Delighting Customers/Exceptional Customer Service Critical? Nope. Myth!
|Delighting customers is a path that will only work for less than 2% of companies, or even less depending on niche. You aren’t Zappos. You can’t ever be Zappos, so don’t try. The really uncommon customer service idea is this: Do the basics well. It’s that simple.
You won’t get huge headlines, but you’ll gain and keep your customers year after year.
Sadly, what we hear about in news and online is the exceptional successes, so we end up thinking incorrectly about what works and doesn’t work for most companies, and what is sustainable in terms of customer service practice. SOME companies — in fact the one in one thousand companies (like Zappos) that succeed by delighting customers are so rare that we should not even consider emulating thing.
There’s a sense among those that tend not to be involved in the running of businesses to believe that exceptional customer service, or delighting customers is critical to the success of a business, and that it is in the interest of each business to pursue the goals associated with those ideas. It’s simply not true.
This, and similar myths come from an overly simplistic understanding of customer behavior which, by and large is falsely based on one’s own experience THINKING about customer service, rather than looking at BEHAVIOR. We often think we WILL do something if faced with bad service, or even great service, but it turns out that the relationship between what we believe we may do (or what others may do) and what we ACTUALLY do is not as strong as you’d think. We may not have the direct research to show this regarding customer behavior (it’s hard to tell) but we do know from social psychology research that what people say they will do in given situations often does not reflect what they actually do.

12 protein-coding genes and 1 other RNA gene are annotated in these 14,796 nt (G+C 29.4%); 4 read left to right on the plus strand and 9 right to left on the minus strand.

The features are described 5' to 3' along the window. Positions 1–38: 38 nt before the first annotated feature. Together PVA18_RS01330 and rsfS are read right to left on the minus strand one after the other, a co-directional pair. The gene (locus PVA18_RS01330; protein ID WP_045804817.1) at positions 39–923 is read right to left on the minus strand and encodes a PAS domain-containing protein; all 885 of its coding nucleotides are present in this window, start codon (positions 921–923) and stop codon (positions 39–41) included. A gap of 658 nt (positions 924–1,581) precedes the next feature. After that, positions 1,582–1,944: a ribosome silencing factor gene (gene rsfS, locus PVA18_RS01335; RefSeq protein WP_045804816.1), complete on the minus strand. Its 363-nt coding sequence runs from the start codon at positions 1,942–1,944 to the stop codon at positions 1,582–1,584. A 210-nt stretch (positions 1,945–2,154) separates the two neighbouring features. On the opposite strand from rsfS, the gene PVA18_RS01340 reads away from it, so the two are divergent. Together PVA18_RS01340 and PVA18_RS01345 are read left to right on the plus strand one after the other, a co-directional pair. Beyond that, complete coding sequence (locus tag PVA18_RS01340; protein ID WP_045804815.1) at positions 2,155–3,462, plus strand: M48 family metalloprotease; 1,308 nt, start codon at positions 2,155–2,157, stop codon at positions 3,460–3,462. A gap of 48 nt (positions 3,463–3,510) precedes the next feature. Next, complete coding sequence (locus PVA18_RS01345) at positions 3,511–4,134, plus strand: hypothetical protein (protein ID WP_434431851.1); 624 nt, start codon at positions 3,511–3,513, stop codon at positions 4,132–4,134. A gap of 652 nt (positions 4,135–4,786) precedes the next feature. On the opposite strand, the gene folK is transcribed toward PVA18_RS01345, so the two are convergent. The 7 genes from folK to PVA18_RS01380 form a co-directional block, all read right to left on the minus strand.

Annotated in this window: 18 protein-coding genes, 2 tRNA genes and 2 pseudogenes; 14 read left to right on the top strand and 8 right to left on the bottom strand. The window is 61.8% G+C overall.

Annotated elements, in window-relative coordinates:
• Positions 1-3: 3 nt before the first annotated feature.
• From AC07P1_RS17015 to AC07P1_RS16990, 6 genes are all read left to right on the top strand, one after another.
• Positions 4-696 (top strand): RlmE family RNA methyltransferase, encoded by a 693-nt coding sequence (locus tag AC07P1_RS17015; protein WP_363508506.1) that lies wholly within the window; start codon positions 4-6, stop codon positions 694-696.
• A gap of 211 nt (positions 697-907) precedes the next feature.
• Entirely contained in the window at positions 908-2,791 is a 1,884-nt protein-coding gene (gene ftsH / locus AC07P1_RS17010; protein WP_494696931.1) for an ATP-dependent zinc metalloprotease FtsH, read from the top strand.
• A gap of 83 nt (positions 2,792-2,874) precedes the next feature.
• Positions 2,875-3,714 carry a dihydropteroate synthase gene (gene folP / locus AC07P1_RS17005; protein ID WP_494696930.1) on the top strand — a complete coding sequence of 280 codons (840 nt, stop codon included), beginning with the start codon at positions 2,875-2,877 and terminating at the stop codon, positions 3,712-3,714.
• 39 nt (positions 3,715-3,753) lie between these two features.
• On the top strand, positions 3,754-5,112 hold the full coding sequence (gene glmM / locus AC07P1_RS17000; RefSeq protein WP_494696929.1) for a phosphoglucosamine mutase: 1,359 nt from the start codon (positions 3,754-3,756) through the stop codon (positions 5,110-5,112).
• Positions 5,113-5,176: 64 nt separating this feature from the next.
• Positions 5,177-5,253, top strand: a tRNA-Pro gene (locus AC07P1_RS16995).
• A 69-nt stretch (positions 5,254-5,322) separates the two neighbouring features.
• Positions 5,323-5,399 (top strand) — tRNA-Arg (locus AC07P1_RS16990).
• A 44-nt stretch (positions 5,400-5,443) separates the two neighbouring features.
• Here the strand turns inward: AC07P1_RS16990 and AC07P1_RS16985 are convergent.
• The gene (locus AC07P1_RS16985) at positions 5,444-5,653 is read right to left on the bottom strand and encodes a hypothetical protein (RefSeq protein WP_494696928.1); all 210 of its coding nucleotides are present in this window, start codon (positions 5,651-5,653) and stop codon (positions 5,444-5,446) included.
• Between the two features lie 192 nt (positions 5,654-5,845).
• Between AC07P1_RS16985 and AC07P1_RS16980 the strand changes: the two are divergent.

There is SOME supportive research on this issue at Harvard Business Review but as with all customer related research we cannot and should not “believe” the conclusions unless we can verify the research methods and logic are correct, something that cannot be done without paying for the ability to read the whole article. Here’s a short quote:
Two critical findings emerged that should affect every company’s customer service strategy. First, delighting customers doesn’t build loyalty; reducing their effort—the work they must do to get their problem solved—does. Second, acting deliberately on this insight can help improve customer service, reduce customer service costs, and decrease customer churn.
Here’s a few things to consider about this myth:
- If every company on the planet “delighted” customers, the competitive advantage of your company (if there is indeed any based on delight) would be gone, of course.
- Clearly the reason why companies do NOT offer exceptional service or believe in delighting customer is because they don’t have to, and often it does not result in higher profits. In fact, the more you invest in achieving unrealistic goals in customer service, the worse your bottom line gets. So, these major companies aren’t stupid. They are practical. It’s business.
- Some businesses SHOULD “delight”. Entertainment environments, for example, should be investing heavily in superior customer service and delightful environments. The same for hospitality industries at the upper end where people are actually paying a premium to be delighted. If you are a Comfort Inn, there will be NO return. If you are a plumber, not so much. you really don’t have to leave a mint in the washroom after you unplug the toilet.
- If “delight” and “exceptional service” don’t really add to most bottom lines, what IS important? Simple. Don’t screw up, and if you do, make sure you have good recovery methods. Minimize the screw ups and their severity. You only have to be perceived as just a bit better than your competitors, and it’s all about perceptions, not objective realities.